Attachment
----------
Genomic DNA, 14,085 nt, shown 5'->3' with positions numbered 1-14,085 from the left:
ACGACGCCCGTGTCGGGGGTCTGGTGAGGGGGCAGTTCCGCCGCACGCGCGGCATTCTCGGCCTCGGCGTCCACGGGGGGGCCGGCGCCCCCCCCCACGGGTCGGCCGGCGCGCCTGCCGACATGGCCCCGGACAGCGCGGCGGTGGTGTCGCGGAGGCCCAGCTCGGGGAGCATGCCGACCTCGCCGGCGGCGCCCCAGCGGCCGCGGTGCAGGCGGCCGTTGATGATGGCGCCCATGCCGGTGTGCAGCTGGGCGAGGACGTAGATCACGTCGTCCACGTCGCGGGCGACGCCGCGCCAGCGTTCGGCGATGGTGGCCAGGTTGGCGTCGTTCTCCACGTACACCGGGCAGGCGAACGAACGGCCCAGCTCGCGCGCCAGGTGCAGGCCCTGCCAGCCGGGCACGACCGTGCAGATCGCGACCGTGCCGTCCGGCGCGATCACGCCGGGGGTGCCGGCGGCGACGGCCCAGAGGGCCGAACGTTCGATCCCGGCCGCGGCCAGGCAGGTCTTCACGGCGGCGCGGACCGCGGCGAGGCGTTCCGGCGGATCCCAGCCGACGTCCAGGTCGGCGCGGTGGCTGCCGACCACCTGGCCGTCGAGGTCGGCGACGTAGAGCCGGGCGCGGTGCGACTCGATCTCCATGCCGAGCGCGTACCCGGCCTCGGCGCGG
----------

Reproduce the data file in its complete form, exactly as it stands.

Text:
Genomic DNA, 14,085 nt, shown 5'->3' with positions numbered 1-14,085 from the left:
ACGACGCCCGTGTCGGGGGTCTGGTGAGGGGGCAGTTCCGCCGCACGCGCGGCATTCTCGGCCTCGGCGTCCACGGGGGGGCCGGCGCCCCCCCCCACGGGTCGGCCGGCGCGCCTGCCGACATGGCCCCGGACAGCGCGGCGGTGGTGTCGCGGAGGCCCAGCTCGGGGAGCATGCCGACCTCGCCGGCGGCGCCCCAGCGGCCGCGGTGCAGGCGGCCGTTGATGATGGCGCCCATGCCGGTGTGCAGCTGGGCGAGGACGTAGATCACGTCGTCCACGTCGCGGGCGACGCCGCGCCAGCGTTCGGCGATGGTGGCCAGGTTGGCGTCGTTCTCCACGTACACCGGGCAGGCGAACGAACGGCCCAGCTCGCGCGCCAGGTGCAGGCCCTGCCAGCCGGGCACGACCGTGCAGATCGCGACCGTGCCGTCCGGCGCGATCACGCCGGGGGTGCCGGCGGCGACGGCCCAGAGGGCCGAACGTTCGATCCCGGCCGCGGCCAGGCAGGTCTTCACGGCGGCGCGGACCGCGGCGAGGCGTTCCGGCGGATCCCAGCCGACGTCCAGGTCGGCGCGGTGGCTGCCGACCACCTGGCCGTCGAGGTCGGCGACGTAGAGCCGGGCGCGGTGCGACTCGATCTCCATGCCGAGCGCGTACCCGGCCTCGGCGCGG